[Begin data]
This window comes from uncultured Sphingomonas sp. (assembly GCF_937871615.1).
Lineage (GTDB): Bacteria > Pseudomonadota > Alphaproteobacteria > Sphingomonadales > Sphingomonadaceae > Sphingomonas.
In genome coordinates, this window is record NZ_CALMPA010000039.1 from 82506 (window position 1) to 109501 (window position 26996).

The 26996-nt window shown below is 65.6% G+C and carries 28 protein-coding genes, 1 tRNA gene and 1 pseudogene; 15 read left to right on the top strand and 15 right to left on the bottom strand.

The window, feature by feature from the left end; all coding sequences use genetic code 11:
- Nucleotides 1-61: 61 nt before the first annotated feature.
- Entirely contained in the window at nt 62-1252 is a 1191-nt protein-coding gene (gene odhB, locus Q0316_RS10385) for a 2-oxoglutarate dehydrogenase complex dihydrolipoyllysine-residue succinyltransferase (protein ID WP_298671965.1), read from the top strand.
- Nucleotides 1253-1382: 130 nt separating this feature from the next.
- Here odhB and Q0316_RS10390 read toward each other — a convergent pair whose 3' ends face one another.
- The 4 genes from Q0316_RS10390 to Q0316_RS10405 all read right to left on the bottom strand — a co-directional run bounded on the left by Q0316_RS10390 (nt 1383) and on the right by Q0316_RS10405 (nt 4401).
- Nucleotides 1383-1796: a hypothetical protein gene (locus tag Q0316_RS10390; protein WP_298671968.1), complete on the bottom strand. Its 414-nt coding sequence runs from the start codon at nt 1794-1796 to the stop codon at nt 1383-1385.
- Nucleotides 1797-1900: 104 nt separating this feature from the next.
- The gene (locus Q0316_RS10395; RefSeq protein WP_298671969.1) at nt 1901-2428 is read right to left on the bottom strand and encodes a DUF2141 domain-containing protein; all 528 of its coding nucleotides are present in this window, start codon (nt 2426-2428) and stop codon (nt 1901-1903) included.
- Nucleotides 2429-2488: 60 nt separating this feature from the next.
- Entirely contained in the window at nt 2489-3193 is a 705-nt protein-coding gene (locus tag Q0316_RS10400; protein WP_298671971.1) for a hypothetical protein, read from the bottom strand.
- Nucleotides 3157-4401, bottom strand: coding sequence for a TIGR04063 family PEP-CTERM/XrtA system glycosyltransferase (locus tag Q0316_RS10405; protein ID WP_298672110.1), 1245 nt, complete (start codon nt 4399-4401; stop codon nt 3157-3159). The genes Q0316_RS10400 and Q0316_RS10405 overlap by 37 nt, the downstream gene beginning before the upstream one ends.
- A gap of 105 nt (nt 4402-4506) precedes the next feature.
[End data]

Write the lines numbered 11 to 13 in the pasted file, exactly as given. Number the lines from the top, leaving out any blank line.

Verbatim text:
- Nucleotides 1383-1796: a hypothetical protein gene (locus tag Q0316_RS10390; protein WP_298671968.1), complete on the bottom strand. Its 414-nt coding sequence runs from the start codon at nt 1794-1796 to the stop codon at nt 1383-1385.
- Nucleotides 1797-1900: 104 nt separating this feature from the next.
- The gene (locus Q0316_RS10395; RefSeq protein WP_298671969.1) at nt 1901-2428 is read right to left on the bottom strand and encodes a DUF2141 domain-containing protein; all 528 of its coding nucleotides are present in this window, start codon (nt 2426-2428) and stop codon (nt 1901-1903) included.